South Yemen Peace Deal Crumbles, Fear of New Fighting

Yemen again faces 'war within a war'

The ongoing Saudi invasion of Yemen is meant to displace the Shi’ite Houthis, who control the nation’s north. The Saudi-backed government controls parts of southern Yemen, but with the Southern Transitional Council (STC) separatists there, a secondary “war within a war” looks increasingly likely.

Over the last six months, fighting has been heavier in South Yemen than almost anywhere else. The Saudis tried to stop that by making a power-sharing deal between the government and STC. The government hasn’t kept that deal, however, and it has effectively collapsed.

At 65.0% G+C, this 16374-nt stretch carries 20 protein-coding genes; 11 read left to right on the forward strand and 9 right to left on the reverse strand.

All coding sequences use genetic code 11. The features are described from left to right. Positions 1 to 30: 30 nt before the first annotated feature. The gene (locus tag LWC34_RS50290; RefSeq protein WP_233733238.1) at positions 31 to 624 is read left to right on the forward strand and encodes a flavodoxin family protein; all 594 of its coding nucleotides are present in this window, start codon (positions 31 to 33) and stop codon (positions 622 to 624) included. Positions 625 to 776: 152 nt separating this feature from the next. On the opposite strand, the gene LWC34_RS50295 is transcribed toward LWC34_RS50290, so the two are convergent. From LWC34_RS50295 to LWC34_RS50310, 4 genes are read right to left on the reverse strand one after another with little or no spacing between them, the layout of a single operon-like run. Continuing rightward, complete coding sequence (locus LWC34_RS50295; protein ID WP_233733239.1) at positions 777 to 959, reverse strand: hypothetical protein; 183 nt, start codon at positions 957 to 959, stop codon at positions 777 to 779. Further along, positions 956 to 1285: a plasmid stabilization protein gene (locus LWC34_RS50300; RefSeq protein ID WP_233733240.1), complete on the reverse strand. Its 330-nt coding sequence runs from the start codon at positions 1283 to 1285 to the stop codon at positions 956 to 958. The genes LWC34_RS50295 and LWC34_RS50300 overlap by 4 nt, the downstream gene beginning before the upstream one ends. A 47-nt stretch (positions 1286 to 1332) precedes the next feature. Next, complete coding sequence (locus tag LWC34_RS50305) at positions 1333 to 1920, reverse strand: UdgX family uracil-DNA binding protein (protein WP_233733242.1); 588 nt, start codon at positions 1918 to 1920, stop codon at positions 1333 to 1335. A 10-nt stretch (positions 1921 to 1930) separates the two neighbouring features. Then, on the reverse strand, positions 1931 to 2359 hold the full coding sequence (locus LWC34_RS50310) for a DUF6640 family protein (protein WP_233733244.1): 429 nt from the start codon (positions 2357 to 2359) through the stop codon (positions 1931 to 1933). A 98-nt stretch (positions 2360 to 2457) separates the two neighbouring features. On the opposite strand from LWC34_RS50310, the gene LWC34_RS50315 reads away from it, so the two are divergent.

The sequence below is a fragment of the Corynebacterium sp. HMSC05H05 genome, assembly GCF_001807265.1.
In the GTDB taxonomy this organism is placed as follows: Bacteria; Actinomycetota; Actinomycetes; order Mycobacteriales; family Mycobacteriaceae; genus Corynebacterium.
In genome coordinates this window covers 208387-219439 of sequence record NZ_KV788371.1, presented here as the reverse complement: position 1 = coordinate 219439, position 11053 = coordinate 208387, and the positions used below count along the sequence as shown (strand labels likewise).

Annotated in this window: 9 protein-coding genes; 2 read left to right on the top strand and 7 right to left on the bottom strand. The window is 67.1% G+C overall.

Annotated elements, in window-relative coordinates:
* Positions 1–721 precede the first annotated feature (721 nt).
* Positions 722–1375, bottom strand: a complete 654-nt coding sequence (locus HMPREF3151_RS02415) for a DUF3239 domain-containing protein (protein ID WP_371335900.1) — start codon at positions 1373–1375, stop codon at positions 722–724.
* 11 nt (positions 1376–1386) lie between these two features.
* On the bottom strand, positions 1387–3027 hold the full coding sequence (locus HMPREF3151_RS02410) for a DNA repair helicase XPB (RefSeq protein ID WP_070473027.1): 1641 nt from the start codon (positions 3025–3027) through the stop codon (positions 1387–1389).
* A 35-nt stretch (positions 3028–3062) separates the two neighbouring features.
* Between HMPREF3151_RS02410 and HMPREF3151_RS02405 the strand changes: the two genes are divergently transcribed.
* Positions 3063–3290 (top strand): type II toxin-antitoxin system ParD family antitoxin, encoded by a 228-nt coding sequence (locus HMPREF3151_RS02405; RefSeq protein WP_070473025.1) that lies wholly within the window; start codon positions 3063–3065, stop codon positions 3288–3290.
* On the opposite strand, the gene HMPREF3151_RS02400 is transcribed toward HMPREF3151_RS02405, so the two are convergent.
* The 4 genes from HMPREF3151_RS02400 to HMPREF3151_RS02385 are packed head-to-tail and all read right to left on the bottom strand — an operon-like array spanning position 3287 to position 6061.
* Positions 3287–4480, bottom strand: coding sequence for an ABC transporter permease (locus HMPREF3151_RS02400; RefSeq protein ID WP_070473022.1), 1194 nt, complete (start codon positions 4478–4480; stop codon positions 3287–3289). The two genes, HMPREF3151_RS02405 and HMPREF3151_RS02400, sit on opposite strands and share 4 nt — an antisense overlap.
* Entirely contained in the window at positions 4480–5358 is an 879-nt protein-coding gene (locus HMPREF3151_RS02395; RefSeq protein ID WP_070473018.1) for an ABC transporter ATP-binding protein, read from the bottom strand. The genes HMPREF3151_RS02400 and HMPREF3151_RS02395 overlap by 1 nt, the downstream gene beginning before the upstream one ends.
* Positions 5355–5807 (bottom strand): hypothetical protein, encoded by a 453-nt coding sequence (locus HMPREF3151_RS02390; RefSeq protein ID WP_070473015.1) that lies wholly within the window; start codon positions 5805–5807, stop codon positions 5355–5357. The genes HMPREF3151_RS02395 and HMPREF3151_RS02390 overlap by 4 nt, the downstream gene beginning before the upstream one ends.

While there is still effort to keep talks going and prevent a new round of fighting in the south, the failure of the talks means that it is probable that the STC will once again try to reclaim the southern capital of Aden, and other key areas.

Unlike the Hadi government, which operates on the assumption that the Saudis will eventually install them in charge of the entire nation, the STC is just trying to take over the southern areas, and intends to declare an independent Republic of South Yemen in the process. Though this is not ideal from the Saudi perspective, it may ultimately be the most realistic way to end the nationwide war, as southern autonomy was always going to remain an issue.

Author: Jason Ditz

Jason Ditz is news editor of Antiwar.com.